Masane Saito, Chief, JETRO, said that the total trade between India and Japan was worth $9.9 billion during 2007, a 25 percent growth. India’s strengths included knowledge-based services, high-quality talent, etc. He added that Japan required a lot of embedded systems engineers, perhaps, hinting at Indian engineers and the opportunity that lies ahead of them.

Todd Takaki, Director, Inoueki, clearly highlighted that his company was looking at the manufacturing segment in India. A semiconductor trading company, it delivers chemicals to IC fabs, among others. He added that companies from Japan needed to see the inroads being made in India, both frontend and backend. While Inoueki is also looking at making investments in the country, Takaki stressed the need to have a developed market.

Akihiro Kawaguchi, International Science Technology Co-ordinator, Fukuoka Industry, Science & Technology (IST) Foundation, highlighted the Fukuoka Cluster for advanced system LSI design and development. He also touched upon the Silicon Sea Belt Fukuoka Project, which streches from China, covering South Korea, Japan, Taiwan, Hong Kong, Singapore, Malaysia, right up to Bangalore, India. This belt has the potential of the world’s largest semiconductor market (60 percent), emerging car industry market, ever-developing wireless market, and the world’s largest population of engineers.

The Fukuoka IST is also part of the Knowledge Cluster Initiative, a national program carried out by Japan’s Ministry of Education, Culture, Sports, Science and Technology (MEXT), in co-operation with the local governments.

Dr. Hajime Tomokage, professor, Fukuoka University, touched upon the semiconductor business network via the MAP (microelectronics assembling and packaging) and RTS (reverse trade show) programs.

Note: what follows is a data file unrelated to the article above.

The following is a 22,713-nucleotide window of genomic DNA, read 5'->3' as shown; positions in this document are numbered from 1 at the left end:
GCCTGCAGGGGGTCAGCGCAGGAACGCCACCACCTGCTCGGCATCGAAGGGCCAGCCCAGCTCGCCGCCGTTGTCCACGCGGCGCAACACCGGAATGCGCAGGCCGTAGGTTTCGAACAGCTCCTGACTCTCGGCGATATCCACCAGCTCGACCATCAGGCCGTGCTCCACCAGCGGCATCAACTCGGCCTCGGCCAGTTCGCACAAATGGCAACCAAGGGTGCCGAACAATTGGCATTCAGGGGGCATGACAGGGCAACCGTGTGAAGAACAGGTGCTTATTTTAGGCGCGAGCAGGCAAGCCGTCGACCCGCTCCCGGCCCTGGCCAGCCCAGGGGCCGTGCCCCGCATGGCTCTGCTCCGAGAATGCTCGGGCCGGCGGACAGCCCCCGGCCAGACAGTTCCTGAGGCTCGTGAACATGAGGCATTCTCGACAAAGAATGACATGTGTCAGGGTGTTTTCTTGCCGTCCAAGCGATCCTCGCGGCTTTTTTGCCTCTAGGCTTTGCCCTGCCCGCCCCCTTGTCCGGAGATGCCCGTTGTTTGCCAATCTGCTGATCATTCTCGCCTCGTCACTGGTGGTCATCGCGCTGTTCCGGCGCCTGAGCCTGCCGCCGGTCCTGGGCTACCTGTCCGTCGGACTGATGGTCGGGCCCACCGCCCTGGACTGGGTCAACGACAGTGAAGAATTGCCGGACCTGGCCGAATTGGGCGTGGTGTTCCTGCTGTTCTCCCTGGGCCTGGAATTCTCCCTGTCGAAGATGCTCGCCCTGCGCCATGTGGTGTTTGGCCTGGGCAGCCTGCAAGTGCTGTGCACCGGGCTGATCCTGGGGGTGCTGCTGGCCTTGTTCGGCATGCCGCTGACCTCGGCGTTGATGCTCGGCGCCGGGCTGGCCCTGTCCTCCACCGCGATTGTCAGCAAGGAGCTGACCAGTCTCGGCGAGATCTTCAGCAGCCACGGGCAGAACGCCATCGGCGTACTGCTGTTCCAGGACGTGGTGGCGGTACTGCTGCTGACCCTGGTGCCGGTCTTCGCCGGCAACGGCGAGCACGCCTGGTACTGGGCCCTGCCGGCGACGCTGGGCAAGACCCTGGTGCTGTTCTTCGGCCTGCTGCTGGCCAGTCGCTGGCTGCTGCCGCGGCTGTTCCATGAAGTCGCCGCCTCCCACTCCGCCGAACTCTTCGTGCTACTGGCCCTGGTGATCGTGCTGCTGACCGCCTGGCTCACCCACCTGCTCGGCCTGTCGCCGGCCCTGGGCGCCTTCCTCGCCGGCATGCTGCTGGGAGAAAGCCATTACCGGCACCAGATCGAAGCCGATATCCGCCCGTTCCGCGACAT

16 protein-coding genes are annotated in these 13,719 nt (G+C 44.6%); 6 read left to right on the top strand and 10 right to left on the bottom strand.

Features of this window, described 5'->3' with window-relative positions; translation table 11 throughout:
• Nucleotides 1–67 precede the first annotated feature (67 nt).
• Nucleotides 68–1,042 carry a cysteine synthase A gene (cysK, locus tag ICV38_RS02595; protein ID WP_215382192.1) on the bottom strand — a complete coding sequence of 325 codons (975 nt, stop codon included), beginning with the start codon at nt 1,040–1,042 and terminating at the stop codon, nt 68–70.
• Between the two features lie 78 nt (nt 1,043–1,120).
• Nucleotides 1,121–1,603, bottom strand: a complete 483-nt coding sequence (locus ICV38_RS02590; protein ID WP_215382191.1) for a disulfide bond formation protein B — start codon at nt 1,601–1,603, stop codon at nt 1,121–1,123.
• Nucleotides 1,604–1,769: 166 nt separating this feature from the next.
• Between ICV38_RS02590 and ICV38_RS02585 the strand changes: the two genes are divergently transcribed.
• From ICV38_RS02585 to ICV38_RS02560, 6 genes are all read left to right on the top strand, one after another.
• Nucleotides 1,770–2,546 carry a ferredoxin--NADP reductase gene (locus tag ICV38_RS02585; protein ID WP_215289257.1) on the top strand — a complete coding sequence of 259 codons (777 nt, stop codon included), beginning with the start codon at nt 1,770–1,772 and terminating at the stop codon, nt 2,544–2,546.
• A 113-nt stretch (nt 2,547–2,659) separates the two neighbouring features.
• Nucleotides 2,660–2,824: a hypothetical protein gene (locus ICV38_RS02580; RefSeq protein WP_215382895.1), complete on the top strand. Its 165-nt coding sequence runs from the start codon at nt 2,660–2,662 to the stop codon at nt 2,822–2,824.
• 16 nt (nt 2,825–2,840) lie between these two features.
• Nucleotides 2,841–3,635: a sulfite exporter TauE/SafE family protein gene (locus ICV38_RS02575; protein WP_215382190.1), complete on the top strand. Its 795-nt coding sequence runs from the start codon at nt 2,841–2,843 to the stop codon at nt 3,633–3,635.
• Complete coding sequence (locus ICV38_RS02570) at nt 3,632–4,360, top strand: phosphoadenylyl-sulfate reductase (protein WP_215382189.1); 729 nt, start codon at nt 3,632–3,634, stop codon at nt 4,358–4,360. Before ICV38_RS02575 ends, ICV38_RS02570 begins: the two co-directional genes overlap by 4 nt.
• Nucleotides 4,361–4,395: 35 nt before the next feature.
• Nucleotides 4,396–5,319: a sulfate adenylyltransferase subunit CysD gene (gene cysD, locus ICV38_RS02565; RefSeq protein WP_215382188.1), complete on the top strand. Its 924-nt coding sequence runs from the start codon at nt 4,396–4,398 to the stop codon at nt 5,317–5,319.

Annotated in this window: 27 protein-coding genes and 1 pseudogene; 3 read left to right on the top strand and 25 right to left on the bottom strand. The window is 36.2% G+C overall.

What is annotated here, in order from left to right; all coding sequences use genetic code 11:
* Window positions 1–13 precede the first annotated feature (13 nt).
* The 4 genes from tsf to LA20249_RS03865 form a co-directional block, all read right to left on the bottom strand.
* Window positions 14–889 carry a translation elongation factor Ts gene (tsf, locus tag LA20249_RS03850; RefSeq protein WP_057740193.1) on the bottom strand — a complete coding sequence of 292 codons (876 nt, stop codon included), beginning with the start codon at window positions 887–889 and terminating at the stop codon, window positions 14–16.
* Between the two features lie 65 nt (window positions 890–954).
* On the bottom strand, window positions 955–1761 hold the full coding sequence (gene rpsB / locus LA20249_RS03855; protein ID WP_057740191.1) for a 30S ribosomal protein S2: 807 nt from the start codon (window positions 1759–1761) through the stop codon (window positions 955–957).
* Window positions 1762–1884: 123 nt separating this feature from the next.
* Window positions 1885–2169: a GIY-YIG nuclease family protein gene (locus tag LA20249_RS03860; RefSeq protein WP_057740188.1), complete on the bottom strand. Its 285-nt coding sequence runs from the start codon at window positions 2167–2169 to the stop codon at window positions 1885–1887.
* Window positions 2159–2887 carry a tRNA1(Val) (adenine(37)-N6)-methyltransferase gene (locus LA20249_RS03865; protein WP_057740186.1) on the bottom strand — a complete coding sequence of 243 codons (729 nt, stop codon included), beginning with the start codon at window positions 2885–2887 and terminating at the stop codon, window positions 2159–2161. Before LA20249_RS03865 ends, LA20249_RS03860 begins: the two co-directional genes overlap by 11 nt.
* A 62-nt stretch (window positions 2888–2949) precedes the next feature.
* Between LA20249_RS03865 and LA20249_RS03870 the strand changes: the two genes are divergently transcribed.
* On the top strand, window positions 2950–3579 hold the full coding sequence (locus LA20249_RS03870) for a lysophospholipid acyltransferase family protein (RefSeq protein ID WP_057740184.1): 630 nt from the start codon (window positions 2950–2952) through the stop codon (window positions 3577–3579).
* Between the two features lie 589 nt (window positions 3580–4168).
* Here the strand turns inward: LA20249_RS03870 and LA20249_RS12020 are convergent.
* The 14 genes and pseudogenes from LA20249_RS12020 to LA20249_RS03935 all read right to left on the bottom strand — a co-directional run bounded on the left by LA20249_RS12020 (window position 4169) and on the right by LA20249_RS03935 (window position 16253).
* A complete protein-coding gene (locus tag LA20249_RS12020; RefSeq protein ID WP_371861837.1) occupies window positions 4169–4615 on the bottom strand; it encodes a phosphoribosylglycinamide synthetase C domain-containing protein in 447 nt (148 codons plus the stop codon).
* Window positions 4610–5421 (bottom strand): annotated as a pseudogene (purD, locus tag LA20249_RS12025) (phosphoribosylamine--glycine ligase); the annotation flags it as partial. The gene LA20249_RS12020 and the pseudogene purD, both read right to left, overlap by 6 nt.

The Kyushu silicon island has a 6 percent share of the global IC production with over 20 percent raw wafers. SUMCO has four fabs in Kyushu. The silicon island also has 16 fabs, including those of Renesas, Toshiba, Sony, NEC, Yamaha, etc. Overall, it is home to nearly 650 semicon related companies. Kyushu is now looking for Asian customers, and specifically, from India.

Some other features include the national project on SiP (system-in-a-package) and MEMS, which have been place since 2002, as well as the SiPOS (System Integration Platform Organization Standards) platform.

Keiji Honjo, Leader, Product Innovation Sales Group, DISCO Corp., touched about his firm’s business. DISCO’s activities revolve on: manufacture and sale of precision cutting, grinding and polishing machines; maintenance of precision cutting, grinding and polishing machines; training in the operation and maintenance of precision cutting, grinding and polishing machines; disassembly and recycling of precision cutting, grinding and polishing machines; lease of precision cutting, grinding and polishing machines, and sale of used machines; manufacture and sale of precision diamond abrasive tools; and for-fee processing. It is also seeking business interests in India.

Yutaka Akagawa, Executive Director, Daichi Institution Industry Co. Ltd, said the company is also into 8Gen LCD business. It transfers the glass substrate for the LCDs. The company highlighted Clifter, a device, which carries the wafer cassette, LCD cassette, and so on, vertically, with the holding cleanliness to the clean room on the up-down floor.

Interested Indian companies desirous of tying up with these Japanese companies are welcome to send in their queries.